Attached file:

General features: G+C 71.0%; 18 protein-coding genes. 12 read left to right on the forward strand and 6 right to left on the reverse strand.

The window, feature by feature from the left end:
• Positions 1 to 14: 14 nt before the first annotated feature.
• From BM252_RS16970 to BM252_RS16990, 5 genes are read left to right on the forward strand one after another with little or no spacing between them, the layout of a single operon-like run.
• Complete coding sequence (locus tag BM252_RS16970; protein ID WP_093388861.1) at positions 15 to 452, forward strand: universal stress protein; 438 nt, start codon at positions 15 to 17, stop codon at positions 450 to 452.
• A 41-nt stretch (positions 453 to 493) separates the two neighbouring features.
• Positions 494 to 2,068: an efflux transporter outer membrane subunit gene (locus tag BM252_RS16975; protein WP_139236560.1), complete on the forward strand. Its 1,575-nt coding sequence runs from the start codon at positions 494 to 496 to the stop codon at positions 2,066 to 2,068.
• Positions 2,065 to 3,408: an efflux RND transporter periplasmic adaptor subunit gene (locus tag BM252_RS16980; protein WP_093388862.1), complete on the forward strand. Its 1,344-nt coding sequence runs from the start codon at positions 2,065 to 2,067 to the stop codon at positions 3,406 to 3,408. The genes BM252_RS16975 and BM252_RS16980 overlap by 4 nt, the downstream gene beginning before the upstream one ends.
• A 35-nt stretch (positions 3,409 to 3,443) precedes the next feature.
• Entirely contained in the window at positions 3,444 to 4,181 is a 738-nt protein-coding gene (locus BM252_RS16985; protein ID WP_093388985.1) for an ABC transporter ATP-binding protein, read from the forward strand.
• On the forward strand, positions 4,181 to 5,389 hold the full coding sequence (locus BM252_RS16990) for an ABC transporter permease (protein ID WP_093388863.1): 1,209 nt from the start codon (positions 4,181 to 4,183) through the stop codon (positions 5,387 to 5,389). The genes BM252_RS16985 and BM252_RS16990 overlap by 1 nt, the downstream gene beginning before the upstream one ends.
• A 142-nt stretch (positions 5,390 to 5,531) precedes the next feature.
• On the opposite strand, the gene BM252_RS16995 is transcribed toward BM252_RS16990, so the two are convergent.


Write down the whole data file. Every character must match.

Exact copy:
General features: G+C 71.0%; 18 protein-coding genes. 12 read left to right on the forward strand and 6 right to left on the reverse strand.

The window, feature by feature from the left end:
• Positions 1 to 14: 14 nt before the first annotated feature.
• From BM252_RS16970 to BM252_RS16990, 5 genes are read left to right on the forward strand one after another with little or no spacing between them, the layout of a single operon-like run.
• Complete coding sequence (locus tag BM252_RS16970; protein ID WP_093388861.1) at positions 15 to 452, forward strand: universal stress protein; 438 nt, start codon at positions 15 to 17, stop codon at positions 450 to 452.
• A 41-nt stretch (positions 453 to 493) separates the two neighbouring features.
• Positions 494 to 2,068: an efflux transporter outer membrane subunit gene (locus tag BM252_RS16975; protein WP_139236560.1), complete on the forward strand. Its 1,575-nt coding sequence runs from the start codon at positions 494 to 496 to the stop codon at positions 2,066 to 2,068.
• Positions 2,065 to 3,408: an efflux RND transporter periplasmic adaptor subunit gene (locus tag BM252_RS16980; protein WP_093388862.1), complete on the forward strand. Its 1,344-nt coding sequence runs from the start codon at positions 2,065 to 2,067 to the stop codon at positions 3,406 to 3,408. The genes BM252_RS16975 and BM252_RS16980 overlap by 4 nt, the downstream gene beginning before the upstream one ends.
• A 35-nt stretch (positions 3,409 to 3,443) precedes the next feature.
• Entirely contained in the window at positions 3,444 to 4,181 is a 738-nt protein-coding gene (locus BM252_RS16985; protein ID WP_093388985.1) for an ABC transporter ATP-binding protein, read from the forward strand.
• On the forward strand, positions 4,181 to 5,389 hold the full coding sequence (locus BM252_RS16990) for an ABC transporter permease (protein ID WP_093388863.1): 1,209 nt from the start codon (positions 4,181 to 4,183) through the stop codon (positions 5,387 to 5,389). The genes BM252_RS16985 and BM252_RS16990 overlap by 1 nt, the downstream gene beginning before the upstream one ends.
• A 142-nt stretch (positions 5,390 to 5,531) precedes the next feature.
• On the opposite strand, the gene BM252_RS16995 is transcribed toward BM252_RS16990, so the two are convergent.